In less than two decades, Ashish Thakkar turned a $5,000 loan from his parents into a continent-spanning empire. How did he do it? For someone who dropped out of school aged 15, Ashish Thakkar is doing pretty well for himself. His conglomerate Mara Group is estimated by some to be worth over $1bn, which would make him Africa’s youngest billionaire. He spends most of his time jet setting around the world, striking new deals and meeting with world leaders and Hollywood celebs. And he has become the acceptable poster child of Africa’s soaring class of the mega-wealthy. Now aged 33, his biggest regret, he tells me, is that he didn’t leave school earlier. Founded with just $5,000 two decades ago, Mara Group is now estimated to have an annual turnover of over $100 million. It has created thousands of jobs across Africa and has fingers in countless pies, from real estate to e-commerce to agriculture. The conglomerate has joint ventures with some of the world’s leading multinationals. It has a hugely ambitious pan-African infrastructure project in the pipeline. And even all this, Thakkar says, is barely scratching the surface of what he wants to do. More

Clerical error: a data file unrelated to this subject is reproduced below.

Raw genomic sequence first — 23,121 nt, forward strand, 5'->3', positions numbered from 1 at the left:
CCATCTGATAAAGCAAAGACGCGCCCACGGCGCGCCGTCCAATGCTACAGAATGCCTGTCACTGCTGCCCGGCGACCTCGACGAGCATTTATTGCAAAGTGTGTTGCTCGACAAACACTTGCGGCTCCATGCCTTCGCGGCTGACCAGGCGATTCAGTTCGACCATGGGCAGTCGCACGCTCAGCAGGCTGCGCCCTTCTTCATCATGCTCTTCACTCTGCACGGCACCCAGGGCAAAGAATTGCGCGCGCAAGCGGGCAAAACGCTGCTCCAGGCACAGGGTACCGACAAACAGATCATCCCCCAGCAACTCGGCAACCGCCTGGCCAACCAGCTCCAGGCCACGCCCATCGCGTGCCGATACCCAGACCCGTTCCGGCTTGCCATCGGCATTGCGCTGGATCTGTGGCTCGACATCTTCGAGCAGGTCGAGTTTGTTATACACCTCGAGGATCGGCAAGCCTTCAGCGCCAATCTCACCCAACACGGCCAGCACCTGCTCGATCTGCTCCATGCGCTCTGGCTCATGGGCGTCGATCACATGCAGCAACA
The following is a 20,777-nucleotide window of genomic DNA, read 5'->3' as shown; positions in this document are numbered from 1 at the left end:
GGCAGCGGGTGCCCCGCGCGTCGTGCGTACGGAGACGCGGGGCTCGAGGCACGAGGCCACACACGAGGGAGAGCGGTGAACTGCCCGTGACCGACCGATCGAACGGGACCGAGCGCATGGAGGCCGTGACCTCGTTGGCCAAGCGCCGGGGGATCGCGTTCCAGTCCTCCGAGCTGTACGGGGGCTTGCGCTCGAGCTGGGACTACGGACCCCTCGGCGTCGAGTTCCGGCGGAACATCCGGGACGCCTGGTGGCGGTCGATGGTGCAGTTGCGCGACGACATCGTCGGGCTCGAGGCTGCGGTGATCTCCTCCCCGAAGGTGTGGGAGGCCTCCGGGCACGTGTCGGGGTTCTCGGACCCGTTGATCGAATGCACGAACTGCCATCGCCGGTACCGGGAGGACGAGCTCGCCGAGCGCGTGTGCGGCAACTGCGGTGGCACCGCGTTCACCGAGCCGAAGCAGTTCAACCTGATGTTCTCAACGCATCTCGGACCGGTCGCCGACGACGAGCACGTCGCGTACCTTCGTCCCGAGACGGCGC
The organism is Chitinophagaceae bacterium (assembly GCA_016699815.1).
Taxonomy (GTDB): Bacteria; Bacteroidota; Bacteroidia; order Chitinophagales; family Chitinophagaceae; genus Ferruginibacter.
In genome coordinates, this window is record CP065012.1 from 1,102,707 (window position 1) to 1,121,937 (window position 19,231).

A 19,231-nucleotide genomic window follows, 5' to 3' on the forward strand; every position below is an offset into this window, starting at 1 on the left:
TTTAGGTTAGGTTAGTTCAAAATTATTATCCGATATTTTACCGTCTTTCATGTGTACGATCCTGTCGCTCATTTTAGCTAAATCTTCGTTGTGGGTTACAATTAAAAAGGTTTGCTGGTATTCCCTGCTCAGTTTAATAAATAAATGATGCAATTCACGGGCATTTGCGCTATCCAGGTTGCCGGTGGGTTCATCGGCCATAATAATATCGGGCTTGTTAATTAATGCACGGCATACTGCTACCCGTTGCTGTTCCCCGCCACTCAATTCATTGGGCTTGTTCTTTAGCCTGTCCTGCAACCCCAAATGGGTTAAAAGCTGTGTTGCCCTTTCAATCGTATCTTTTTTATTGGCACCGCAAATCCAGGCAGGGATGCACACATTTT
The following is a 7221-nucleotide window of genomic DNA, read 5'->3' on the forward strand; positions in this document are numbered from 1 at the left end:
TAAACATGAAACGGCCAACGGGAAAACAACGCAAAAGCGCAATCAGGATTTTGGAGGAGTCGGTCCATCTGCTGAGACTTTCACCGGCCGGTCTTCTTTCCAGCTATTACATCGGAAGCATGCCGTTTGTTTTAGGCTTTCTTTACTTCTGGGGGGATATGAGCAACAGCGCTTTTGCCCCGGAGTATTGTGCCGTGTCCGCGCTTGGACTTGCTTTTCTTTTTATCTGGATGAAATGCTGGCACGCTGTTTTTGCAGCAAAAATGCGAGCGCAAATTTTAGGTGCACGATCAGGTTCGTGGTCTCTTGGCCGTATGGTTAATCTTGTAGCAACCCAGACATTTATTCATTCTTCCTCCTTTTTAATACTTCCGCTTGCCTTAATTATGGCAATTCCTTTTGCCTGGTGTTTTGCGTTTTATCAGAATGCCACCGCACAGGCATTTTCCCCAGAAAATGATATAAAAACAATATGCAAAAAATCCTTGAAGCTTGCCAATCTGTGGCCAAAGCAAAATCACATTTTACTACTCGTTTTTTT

As far as entrepreneurial success goes, few can hold a candle to Strive Masiyiwa. The Zimbabwean-born, UK-based founder and executive chairman of the diversified telecommunications group, Econet Wireless, can lay claim not only to being a member of Africa’s new business elite, but has a global pedigree to rival many of his peers around the world. Visit the chairman’s page on his company’s website and you are inundated with a who’s who of global business, policy and philanthropy. From household business names such as British billionaire Richard Branson, to heads of state (African and global), to leading philanthropists such as Bill Gates, Masiyiwa knows them all. Visit his opulent home on the outskirts of London in the UK, and the walls are adorned with awards and pictures with global leaders – one of these shows Masiyiwa having a casual chat with US President Barack Obama in the Rose Garden at the White House. More